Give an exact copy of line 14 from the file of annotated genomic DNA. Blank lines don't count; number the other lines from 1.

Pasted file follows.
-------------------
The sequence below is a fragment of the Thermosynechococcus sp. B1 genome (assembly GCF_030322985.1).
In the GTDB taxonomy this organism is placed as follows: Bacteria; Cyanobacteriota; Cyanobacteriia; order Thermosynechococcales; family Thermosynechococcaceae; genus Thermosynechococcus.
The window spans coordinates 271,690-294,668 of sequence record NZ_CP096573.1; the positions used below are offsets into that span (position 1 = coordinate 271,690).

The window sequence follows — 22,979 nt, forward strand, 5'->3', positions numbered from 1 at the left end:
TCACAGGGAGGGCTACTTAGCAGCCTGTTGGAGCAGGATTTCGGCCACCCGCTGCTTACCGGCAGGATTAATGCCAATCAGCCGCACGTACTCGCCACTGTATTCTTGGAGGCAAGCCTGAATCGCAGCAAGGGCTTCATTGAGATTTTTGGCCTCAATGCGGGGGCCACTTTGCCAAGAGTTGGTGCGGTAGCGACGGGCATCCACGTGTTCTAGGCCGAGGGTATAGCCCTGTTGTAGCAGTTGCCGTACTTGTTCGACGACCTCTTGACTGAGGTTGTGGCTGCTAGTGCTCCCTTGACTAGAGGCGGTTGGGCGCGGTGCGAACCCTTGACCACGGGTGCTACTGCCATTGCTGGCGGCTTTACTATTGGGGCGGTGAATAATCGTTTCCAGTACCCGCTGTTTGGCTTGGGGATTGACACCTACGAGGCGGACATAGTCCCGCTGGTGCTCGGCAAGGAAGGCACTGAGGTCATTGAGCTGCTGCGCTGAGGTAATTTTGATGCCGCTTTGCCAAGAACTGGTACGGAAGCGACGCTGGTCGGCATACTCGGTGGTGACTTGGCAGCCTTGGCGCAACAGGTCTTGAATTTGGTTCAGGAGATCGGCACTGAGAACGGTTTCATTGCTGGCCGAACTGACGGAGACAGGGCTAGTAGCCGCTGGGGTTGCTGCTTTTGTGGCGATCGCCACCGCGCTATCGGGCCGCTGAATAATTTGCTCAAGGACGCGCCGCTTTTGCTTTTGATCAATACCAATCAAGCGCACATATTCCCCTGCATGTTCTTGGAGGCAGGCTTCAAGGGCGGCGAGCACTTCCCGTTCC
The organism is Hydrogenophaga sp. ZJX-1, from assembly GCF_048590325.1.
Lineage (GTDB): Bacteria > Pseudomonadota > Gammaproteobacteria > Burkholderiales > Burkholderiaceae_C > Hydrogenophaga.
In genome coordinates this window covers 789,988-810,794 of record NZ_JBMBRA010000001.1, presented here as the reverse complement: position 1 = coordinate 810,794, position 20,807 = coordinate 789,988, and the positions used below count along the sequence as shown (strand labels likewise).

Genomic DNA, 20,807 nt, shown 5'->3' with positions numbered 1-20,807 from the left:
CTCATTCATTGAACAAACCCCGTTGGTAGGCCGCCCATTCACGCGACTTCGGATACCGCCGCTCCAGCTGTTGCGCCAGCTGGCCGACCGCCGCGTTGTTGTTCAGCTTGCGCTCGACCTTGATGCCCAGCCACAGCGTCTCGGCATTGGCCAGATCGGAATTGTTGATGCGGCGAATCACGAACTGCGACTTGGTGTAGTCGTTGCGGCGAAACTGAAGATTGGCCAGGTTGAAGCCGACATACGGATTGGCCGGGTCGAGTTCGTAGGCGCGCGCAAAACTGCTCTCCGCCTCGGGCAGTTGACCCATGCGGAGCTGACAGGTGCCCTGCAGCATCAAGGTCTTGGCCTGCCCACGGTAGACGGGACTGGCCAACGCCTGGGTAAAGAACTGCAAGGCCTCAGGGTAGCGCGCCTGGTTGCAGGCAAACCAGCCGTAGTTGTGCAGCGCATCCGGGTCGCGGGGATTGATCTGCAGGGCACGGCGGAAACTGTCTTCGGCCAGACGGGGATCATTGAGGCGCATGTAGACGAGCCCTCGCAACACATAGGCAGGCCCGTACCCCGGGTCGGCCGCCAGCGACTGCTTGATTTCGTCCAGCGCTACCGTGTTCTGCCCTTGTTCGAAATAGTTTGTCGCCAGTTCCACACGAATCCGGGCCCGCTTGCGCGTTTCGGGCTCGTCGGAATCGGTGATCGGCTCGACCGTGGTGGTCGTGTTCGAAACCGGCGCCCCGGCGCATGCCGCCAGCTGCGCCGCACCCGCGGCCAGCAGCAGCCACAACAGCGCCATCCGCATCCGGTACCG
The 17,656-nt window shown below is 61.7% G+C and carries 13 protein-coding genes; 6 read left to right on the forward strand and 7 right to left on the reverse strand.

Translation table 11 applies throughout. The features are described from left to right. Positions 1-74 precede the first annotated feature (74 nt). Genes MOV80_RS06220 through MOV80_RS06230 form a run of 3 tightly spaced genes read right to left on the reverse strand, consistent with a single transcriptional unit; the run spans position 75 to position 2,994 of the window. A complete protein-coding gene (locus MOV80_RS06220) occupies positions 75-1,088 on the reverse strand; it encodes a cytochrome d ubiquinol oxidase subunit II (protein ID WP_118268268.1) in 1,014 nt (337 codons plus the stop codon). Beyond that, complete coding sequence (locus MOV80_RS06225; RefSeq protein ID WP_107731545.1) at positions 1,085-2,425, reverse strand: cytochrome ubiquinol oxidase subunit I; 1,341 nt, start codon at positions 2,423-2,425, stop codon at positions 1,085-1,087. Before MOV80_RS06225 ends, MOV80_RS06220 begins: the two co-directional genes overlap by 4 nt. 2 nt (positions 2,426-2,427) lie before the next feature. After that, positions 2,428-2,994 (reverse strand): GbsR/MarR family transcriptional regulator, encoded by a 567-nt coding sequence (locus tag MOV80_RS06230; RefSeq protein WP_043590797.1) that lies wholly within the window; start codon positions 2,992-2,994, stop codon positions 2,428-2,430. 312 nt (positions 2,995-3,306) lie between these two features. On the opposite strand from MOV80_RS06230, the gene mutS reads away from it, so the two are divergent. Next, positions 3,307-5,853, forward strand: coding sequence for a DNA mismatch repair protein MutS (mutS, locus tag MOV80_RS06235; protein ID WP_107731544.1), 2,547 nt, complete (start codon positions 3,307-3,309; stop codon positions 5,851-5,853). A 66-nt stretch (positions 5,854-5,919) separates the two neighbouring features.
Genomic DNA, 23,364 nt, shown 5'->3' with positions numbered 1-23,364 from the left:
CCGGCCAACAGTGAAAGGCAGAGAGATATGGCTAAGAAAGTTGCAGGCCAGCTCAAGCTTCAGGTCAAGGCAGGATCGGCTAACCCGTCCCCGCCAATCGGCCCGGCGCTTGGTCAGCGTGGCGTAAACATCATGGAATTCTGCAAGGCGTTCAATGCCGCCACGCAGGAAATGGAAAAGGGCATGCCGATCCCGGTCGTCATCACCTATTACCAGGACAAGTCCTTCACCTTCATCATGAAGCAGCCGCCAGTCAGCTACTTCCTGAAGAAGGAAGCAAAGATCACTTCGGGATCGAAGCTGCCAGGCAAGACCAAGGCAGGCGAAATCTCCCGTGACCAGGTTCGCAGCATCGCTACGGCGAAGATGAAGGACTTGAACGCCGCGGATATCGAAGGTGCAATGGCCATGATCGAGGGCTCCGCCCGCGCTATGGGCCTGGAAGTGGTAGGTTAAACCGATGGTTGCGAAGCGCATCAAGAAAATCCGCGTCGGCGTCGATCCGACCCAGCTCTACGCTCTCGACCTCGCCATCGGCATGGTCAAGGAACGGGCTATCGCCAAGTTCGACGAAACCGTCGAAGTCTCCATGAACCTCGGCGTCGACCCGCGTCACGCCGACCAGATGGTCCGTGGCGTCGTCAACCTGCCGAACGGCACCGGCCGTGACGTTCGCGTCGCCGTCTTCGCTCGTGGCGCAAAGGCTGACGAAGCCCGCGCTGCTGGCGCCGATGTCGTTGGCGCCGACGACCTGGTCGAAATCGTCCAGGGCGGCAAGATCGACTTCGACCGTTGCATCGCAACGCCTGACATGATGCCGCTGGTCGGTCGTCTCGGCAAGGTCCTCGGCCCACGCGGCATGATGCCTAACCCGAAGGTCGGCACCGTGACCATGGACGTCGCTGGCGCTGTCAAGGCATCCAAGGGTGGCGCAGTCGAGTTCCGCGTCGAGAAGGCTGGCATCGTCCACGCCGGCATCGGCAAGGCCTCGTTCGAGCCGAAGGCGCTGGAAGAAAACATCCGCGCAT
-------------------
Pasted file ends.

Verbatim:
CCGGCCAACAGTGAAAGGCAGAGAGATATGGCTAAGAAAGTTGCAGGCCAGCTCAAGCTTCAGGTCAAGGCAGGATCGGCTAACCCGTCCCCGCCAATCGGCCCGGCGCTTGGTCAGCGTGGCGTAAACATCATGGAATTCTGCAAGGCGTTCAATGCCGCCACGCAGGAAATGGAAAAGGGCATGCCGATCCCGGTCGTCATCACCTATTACCAGGACAAGTCCTTCACCTTCATCATGAAGCAGCCGCCAGTCAGCTACTTCCTGAAGAAGGAAGCAAAGATCACTTCGGGATCGAAGCTGCCAGGCAAGACCAAGGCAGGCGAAATCTCCCGTGACCAGGTTCGCAGCATCGCTACGGCGAAGATGAAGGACTTGAACGCCGCGGATATCGAAGGTGCAATGGCCATGATCGAGGGCTCCGCCCGCGCTATGGGCCTGGAAGTGGTAGGTTAAACCGATGGTTGCGAAGCGCATCAAGAAAATCCGCGTCGGCGTCGATCCGACCCAGCTCTACGCTCTCGACCTCGCCATCGGCATGGTCAAGGAACGGGCTATCGCCAAGTTCGACGAAACCGTCGAAGTCTCCATGAACCTCGGCGTCGACCCGCGTCACGCCGACCAGATGGTCCGTGGCGTCGTCAACCTGCCGAACGGCACCGGCCGTGACGTTCGCGTCGCCGTCTTCGCTCGTGGCGCAAAGGCTGACGAAGCCCGCGCTGCTGGCGCCGATGTCGTTGGCGCCGACGACCTGGTCGAAATCGTCCAGGGCGGCAAGATCGACTTCGACCGTTGCATCGCAACGCCTGACATGATGCCGCTGGTCGGTCGTCTCGGCAAGGTCCTCGGCCCACGCGGCATGATGCCTAACCCGAAGGTCGGCACCGTGACCATGGACGTCGCTGGCGCTGTCAAGGCATCCAAGGGTGGCGCAGTCGAGTTCCGCGTCGAGAAGGCTGGCATCGTCCACGCCGGCATCGGCAAGGCCTCGTTCGAGCCGAAGGCGCTGGAAGAAAACATCCGCGCAT